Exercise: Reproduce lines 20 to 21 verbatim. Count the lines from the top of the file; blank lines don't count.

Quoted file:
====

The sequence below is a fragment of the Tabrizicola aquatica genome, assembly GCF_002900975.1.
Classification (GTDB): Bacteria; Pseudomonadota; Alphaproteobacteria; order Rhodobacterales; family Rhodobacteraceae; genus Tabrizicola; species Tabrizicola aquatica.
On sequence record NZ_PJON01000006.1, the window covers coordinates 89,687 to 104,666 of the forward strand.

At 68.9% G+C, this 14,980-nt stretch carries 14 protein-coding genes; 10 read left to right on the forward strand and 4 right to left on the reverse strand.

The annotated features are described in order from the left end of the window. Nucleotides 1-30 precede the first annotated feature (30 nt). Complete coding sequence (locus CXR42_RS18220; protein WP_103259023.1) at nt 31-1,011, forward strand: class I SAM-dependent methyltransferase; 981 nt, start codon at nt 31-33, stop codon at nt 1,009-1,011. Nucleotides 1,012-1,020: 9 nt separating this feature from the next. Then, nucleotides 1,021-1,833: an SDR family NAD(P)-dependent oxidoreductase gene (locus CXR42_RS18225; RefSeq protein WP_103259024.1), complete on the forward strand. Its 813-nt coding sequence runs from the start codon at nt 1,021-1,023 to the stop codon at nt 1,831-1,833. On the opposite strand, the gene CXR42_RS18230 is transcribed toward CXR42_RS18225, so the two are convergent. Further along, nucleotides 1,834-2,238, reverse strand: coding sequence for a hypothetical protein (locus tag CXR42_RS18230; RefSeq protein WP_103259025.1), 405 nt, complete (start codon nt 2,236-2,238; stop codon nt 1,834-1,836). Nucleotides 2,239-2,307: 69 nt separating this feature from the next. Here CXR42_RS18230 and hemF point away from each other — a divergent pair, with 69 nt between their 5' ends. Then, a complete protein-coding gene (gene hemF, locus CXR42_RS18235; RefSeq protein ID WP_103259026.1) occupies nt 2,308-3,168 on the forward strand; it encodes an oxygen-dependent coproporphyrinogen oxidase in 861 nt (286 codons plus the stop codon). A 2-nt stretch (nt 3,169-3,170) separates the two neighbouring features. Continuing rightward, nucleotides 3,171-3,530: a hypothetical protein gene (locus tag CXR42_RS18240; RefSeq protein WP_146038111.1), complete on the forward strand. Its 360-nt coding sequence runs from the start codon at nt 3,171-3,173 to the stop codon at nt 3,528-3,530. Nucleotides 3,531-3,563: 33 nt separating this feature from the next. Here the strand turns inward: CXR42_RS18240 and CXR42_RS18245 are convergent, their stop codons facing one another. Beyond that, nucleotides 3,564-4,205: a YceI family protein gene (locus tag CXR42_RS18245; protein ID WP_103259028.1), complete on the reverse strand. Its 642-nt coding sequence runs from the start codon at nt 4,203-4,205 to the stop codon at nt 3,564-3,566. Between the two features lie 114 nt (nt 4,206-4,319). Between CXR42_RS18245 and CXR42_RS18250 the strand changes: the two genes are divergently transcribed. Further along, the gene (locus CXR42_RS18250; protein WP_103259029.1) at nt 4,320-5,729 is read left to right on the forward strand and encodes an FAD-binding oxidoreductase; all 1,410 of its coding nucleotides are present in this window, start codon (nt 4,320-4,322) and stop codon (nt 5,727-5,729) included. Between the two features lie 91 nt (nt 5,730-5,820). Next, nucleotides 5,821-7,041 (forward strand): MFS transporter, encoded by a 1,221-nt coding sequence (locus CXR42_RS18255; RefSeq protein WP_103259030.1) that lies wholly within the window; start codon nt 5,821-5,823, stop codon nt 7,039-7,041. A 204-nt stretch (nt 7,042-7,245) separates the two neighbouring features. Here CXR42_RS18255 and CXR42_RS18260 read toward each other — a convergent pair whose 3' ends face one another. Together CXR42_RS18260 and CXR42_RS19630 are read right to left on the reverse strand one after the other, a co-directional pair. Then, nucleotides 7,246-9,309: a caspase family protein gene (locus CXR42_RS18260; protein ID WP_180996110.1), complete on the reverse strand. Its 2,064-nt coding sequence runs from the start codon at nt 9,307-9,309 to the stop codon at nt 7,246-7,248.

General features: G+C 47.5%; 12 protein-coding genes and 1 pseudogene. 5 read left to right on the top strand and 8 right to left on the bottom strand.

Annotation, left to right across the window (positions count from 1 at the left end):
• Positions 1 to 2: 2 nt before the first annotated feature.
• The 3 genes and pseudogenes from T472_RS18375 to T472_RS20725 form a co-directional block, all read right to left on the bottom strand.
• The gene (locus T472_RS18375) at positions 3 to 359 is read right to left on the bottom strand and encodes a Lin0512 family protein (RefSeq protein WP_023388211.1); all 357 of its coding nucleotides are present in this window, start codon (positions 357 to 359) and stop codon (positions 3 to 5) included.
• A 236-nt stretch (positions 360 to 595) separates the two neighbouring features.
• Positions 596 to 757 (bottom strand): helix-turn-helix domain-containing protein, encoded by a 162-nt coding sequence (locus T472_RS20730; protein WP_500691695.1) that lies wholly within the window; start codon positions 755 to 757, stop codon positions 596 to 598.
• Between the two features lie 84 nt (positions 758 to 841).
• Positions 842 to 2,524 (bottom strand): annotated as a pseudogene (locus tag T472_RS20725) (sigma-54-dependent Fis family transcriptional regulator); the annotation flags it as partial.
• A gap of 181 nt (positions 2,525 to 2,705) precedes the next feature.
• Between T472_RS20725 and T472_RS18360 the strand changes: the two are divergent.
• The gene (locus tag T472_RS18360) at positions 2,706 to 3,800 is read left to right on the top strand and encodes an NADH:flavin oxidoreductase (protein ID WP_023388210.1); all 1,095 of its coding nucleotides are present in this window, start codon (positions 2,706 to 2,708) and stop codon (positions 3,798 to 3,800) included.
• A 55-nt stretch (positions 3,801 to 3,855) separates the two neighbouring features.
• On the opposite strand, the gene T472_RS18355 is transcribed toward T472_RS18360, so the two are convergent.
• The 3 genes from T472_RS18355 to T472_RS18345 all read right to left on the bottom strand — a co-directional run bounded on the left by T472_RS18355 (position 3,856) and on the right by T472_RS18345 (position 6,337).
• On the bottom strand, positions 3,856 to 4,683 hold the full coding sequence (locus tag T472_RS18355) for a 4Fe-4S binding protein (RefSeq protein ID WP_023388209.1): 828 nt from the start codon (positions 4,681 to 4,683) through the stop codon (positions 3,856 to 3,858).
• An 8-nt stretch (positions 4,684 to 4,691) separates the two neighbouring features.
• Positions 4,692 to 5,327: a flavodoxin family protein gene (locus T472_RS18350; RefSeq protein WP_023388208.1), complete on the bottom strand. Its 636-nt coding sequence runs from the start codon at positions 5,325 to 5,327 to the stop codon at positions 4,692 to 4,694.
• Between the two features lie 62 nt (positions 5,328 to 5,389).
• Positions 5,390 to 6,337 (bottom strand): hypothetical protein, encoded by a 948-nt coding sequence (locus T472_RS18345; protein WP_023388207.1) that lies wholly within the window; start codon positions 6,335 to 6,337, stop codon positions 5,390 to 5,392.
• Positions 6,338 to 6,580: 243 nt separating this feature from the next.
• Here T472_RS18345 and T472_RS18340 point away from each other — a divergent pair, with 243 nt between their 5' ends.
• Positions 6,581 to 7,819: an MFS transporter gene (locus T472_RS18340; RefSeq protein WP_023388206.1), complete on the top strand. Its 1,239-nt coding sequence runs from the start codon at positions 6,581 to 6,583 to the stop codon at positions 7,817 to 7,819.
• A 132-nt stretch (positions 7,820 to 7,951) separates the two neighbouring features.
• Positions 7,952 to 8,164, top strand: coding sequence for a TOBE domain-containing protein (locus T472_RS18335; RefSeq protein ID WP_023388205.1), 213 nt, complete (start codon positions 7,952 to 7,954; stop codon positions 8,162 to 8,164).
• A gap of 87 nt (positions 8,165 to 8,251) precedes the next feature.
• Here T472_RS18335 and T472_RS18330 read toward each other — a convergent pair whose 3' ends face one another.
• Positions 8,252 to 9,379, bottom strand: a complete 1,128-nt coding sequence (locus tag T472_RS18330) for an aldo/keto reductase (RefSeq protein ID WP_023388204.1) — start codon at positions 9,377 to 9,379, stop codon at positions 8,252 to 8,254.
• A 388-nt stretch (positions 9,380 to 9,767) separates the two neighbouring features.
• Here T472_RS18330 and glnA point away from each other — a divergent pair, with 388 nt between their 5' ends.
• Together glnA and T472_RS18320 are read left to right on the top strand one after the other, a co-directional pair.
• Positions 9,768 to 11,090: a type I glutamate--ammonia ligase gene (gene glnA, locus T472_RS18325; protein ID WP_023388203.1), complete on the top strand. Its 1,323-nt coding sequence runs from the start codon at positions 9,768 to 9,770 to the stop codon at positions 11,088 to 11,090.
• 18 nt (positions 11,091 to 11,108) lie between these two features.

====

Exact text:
• The 3 genes from T472_RS18355 to T472_RS18345 all read right to left on the bottom strand — a co-directional run bounded on the left by T472_RS18355 (position 3,856) and on the right by T472_RS18345 (position 6,337).
• On the bottom strand, positions 3,856 to 4,683 hold the full coding sequence (locus tag T472_RS18355) for a 4Fe-4S binding protein (RefSeq protein ID WP_023388209.1): 828 nt from the start codon (positions 4,681 to 4,683) through the stop codon (positions 3,856 to 3,858).